What's In Blue

Posted Tue 21 Jul 2020

Informal Interactive Dialogue with the Peacebuilding Commission on Implications of COVID-19 in Conflict-affected Countries

Tomorrow (22 July), Security Council members will hold an informal interactive dialogue (IID) with representatives of the Peacebuilding Commission (PBC) on the impact of COVID-19 on conflict-affected countries. Louise Blais, chargé d’affaires of Canada, which chairs the PBC, and Oscar Fernandez-Taranco, the Assistant Secretary-General for Peacebuilding Support are expected to brief. The PBC’s Vice-Chairs Ambassador Guillermo Fernández de Soto (Colombia) and Ambassador Kimihiro Ishikane (Japan) have been invited to attend. The meeting will be held in a closed videoconference (VTC) format.

Germany, as the informal coordinator between the Council and the PBC, Indonesia, Niger, and the UK are organising the IID to follow up on resolution 2532—which the Council adopted on 1 July to support Secretary-General  António Guterres’ global ceasefire appeal to fight the pandemic in conflict situations. On peacebuilding, the resolution recognised that peacebuilding and development gains made by countries in transition and post-conflict countries could be reversed in light of the COVID-19 pandemic outbreak.

The concept note for the IID highlights the multidimensional challenges faced by conflict-affected countries due to the COVID-19 pandemic. It notes that the pandemic is placing additional pressure on already vulnerable institutions, health care systems, fragile security, political, socio-economic and humanitarian environments, and exacerbating existing inequalities and grievances. It suggests that the PBC is well placed to address such challenges given its bridging role across the UN system, as well as its early engagement in response to the pandemic.

The PBC first discussed the pandemic in an 8 April meeting where it considered the multi-faceted impacts in conflict-affected countries such as on food insecurity, employment and livelihoods and underlying tensions. A PBC press release after the meeting welcomed the Secretary-General’s global ceasefire appeal and, notably, recognised the efforts of the World Health Organisation (WHO), whereas differences among Council members about referring to the WHO held up agreement for months on a Council resolution. The PBC has since held meetings on the pandemic’s effects in West Africa and the Sahel, Central Africa, and on immediate socio-economic responses to COVID-19. The crisis has also featured prominently in the PBC’s country-specific meetings and other thematic discussions.

According to the concept note, the IID is an opportunity for members to be updated on the PBC’s efforts to respond to the pandemic, as well as receive information on UN-supported peacebuilding activities, including the Peacebuilding Fund (PBF), in response to the pandemic. It also suggests the session is an opportunity to discuss how coherent and coordinated action across all pillars of the UN system can be achieved in the current context.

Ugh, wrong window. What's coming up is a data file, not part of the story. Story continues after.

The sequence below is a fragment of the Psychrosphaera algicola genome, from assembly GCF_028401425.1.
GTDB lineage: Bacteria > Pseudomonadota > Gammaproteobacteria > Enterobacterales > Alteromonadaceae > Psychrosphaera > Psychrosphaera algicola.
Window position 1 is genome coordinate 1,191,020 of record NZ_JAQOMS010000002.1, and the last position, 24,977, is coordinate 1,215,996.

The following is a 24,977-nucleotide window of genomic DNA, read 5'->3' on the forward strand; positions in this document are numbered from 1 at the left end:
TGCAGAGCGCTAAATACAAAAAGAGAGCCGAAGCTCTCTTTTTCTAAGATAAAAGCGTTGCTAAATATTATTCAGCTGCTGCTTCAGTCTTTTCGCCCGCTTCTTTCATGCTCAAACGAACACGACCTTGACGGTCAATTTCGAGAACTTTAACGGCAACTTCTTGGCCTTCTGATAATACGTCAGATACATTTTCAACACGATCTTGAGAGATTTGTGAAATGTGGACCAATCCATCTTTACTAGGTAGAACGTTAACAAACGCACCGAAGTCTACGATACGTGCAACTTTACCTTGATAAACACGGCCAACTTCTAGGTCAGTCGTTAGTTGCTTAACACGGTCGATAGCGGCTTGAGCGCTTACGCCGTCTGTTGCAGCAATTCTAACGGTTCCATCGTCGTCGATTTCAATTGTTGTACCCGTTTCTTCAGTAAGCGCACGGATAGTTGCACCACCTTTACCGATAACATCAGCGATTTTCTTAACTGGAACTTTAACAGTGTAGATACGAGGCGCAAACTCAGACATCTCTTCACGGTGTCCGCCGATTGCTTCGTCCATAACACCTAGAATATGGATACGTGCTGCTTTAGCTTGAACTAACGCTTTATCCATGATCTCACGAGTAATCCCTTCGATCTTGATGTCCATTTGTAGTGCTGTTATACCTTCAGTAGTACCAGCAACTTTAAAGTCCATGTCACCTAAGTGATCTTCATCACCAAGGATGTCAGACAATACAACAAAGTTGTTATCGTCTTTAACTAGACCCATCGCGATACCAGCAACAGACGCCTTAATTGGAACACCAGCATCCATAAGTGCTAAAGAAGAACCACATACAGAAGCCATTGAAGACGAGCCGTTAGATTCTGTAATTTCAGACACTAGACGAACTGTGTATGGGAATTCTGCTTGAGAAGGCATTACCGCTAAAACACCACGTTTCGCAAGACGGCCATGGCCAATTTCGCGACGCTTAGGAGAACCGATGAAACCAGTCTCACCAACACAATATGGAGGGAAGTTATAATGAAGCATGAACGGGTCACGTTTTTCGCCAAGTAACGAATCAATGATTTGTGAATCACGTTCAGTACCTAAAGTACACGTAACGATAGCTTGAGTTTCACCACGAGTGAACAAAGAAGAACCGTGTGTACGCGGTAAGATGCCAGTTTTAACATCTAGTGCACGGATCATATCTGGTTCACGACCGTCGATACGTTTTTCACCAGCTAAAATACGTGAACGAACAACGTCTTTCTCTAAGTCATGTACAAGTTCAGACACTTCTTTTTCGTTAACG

The concept note includes a set of guiding questions:

  • What impact has COVID-19 had on peacebuilding priorities and the peacebuilding dimensions of Council-mandated missions in countries engaging with the PBC?
  • What concrete advice and expertise from the PBC would Security Council members find helpful in their attempts to address the peace and security risks posed by COVID-19 challenges?
  • What good practices pertaining to specific conflict situations in relation to previous health crises can be applied or used? For instance, what can be derived from past efforts during the Ebola crisis considering the potential impact of the COVID-19 crisis on peacebuilding gains?
  • How can the PBC support an integrated and coordinated UN response to COVID-19 across the UN’s humanitarian, development and peace pillars?
  • Is there an opportunity to effectively integrate measures to address cross-cutting issues and risks, such as climate change, in the respective COVID-19 responses?
  • How can coordination between the UN, international financial institutions, and other partners be further enhanced in order to ensure a joined-up and conflict-sensitive response to the pandemic?
  • What good practices from the COVID-19 response could inform the 2020 review of the peacebuilding architecture?

The Council has held two VTC’s on the pandemic—a 9 April closed VTC meeting on the pandemic’s impact on Council agenda situations, and a 2 July open debate via VTC. At tomorrow’s IID, Council members might recall the Secretary-General’s warning that the pandemic could increase “the potential for instability and violence”, especially in countries affected by conflict or emerging from it. In this context, Guterres cited, among others, stressors created by the economic fallout, discontent with institutions and the exacerbation of existing grievances. Regarding how the PBC may support the Council in its advisory role, members may encourage PBC recommendations to take into account the pandemic’s effects, including the socioeconomic dimensions, the integration of UN system activities and institution building. More broadly, some members may suggest that Council mandates draw on conclusions from PBC discussions of the pandemic’s multi-faceted impacts, possibly applying them to peace operations in countries not specifically discussed by the PBC.

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